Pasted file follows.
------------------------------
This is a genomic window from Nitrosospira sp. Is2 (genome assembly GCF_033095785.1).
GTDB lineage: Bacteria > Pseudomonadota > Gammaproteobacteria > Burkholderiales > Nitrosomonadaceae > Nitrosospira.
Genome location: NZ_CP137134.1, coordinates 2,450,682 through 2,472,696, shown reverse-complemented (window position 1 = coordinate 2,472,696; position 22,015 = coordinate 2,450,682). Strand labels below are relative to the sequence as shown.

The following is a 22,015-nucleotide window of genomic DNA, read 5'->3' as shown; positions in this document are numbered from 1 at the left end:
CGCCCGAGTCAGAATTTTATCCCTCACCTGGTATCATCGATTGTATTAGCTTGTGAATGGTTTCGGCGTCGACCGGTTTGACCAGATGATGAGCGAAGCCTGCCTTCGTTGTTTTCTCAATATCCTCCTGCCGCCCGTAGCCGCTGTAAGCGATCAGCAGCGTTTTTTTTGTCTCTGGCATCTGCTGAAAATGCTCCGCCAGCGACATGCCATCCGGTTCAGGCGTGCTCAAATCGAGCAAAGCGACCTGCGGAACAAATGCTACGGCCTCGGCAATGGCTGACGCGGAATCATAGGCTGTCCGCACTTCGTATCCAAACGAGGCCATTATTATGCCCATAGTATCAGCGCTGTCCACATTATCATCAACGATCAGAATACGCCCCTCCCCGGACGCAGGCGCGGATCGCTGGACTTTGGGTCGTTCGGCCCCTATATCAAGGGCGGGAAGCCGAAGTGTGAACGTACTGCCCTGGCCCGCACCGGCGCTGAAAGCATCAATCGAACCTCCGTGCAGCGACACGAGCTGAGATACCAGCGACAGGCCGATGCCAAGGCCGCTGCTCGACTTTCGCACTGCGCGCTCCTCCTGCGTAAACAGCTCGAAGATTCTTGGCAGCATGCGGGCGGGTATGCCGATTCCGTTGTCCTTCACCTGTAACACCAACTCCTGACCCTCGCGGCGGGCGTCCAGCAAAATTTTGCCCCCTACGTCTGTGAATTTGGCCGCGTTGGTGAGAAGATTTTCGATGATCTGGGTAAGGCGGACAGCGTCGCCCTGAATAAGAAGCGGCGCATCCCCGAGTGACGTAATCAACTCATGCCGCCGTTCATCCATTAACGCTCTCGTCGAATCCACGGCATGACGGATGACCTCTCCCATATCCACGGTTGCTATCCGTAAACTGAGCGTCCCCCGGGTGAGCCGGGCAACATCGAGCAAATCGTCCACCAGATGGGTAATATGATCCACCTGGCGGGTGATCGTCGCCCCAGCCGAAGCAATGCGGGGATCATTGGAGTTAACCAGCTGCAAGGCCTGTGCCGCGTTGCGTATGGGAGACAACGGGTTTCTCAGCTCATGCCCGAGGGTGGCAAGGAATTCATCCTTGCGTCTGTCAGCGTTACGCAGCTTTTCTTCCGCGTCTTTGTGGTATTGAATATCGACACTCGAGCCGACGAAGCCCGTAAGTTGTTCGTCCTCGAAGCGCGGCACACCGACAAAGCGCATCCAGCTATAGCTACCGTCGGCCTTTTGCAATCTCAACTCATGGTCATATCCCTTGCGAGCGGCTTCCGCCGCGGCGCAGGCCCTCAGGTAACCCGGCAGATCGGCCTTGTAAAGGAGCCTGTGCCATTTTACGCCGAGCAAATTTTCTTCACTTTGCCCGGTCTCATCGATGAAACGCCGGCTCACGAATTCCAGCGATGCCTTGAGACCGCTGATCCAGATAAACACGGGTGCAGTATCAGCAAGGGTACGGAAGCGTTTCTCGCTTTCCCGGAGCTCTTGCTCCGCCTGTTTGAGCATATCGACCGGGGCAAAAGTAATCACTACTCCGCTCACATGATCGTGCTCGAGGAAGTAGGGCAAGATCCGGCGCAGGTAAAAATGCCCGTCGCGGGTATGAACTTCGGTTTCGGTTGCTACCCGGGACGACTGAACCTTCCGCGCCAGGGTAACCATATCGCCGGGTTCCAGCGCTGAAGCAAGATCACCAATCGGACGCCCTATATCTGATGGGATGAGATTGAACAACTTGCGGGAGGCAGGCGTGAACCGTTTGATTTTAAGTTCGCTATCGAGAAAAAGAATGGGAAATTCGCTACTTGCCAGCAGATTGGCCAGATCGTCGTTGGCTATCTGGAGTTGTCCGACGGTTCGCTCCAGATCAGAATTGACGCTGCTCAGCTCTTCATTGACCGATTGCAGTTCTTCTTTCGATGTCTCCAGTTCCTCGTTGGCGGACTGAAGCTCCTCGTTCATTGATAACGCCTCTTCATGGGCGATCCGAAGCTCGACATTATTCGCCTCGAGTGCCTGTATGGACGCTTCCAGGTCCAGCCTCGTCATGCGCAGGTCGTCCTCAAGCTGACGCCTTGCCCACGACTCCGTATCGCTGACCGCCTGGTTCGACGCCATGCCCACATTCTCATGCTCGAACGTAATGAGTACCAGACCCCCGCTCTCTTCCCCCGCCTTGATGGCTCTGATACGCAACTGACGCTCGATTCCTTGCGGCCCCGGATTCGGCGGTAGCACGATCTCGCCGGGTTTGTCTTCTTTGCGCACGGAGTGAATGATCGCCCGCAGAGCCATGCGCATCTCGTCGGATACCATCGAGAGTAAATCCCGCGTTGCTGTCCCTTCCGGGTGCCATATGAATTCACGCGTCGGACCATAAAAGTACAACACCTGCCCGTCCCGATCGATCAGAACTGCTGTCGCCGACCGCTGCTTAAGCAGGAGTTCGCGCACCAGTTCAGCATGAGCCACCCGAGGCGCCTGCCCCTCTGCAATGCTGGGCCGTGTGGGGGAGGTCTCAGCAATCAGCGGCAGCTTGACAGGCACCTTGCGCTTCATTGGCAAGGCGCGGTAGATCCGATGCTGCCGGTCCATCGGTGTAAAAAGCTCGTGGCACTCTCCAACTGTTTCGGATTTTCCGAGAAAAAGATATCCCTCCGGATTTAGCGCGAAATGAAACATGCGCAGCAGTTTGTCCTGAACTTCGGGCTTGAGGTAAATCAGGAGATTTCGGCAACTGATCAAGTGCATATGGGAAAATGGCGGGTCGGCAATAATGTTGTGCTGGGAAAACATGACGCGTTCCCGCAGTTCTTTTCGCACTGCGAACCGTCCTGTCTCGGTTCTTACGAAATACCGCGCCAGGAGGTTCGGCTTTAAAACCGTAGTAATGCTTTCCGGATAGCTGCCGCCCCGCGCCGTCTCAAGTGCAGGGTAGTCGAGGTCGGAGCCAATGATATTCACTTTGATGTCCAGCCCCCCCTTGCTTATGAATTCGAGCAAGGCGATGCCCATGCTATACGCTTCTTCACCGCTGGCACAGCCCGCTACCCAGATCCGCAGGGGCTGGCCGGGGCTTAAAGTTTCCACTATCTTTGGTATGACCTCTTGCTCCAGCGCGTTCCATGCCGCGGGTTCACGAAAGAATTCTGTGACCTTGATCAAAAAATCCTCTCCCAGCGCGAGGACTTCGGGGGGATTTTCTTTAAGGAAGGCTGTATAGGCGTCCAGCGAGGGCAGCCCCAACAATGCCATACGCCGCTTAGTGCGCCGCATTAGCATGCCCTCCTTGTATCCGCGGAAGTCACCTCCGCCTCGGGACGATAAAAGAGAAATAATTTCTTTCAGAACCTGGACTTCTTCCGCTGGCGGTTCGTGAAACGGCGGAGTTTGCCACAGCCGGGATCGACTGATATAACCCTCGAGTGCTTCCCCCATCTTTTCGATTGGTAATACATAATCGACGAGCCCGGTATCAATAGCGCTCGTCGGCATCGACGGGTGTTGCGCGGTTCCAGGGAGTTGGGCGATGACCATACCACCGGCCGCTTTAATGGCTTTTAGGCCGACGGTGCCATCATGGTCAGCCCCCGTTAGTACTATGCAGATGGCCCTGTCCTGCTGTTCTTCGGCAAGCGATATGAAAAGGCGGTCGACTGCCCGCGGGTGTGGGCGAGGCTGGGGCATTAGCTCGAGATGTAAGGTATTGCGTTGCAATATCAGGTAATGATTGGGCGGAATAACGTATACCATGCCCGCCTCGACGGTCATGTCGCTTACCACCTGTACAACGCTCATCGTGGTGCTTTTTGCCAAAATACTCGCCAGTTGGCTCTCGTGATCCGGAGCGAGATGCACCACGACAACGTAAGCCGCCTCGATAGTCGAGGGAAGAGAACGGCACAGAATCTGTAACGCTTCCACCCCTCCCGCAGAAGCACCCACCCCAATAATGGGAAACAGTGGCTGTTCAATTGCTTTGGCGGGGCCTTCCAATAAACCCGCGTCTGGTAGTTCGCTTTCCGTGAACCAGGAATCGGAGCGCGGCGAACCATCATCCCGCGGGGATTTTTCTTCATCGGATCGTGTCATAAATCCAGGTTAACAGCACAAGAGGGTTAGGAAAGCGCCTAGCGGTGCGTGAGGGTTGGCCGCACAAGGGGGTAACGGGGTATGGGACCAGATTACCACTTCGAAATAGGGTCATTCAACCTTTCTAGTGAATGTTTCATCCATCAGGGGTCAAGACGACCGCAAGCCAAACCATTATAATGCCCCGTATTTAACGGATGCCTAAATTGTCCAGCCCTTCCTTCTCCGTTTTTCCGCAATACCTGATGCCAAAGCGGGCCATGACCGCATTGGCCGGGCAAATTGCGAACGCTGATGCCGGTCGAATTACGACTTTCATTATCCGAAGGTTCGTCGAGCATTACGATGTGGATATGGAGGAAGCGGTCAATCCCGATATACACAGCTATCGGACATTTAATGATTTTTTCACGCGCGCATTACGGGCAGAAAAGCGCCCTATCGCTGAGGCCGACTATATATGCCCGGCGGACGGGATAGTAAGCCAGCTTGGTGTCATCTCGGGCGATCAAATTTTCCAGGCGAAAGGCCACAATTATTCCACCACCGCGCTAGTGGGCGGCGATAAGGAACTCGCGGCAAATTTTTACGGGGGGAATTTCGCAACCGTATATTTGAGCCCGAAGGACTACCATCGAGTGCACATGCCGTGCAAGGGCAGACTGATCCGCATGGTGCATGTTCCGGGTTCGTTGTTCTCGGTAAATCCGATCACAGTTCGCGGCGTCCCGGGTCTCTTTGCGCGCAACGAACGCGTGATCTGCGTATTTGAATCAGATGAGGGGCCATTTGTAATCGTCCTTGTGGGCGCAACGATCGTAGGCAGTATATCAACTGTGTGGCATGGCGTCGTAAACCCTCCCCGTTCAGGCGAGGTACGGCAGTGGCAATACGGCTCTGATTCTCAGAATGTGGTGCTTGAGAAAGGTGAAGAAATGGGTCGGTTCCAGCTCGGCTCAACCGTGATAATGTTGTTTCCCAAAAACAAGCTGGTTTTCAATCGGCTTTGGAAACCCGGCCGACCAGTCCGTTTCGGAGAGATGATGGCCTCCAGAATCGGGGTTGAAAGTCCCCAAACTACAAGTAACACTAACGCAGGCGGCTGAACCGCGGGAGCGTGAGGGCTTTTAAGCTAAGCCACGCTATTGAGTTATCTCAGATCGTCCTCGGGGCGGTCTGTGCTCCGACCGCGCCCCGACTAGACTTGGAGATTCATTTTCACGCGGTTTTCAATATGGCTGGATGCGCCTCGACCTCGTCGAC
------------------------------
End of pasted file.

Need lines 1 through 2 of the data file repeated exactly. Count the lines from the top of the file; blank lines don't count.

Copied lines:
This is a genomic window from Nitrosospira sp. Is2 (genome assembly GCF_033095785.1).
GTDB lineage: Bacteria > Pseudomonadota > Gammaproteobacteria > Burkholderiales > Nitrosomonadaceae > Nitrosospira.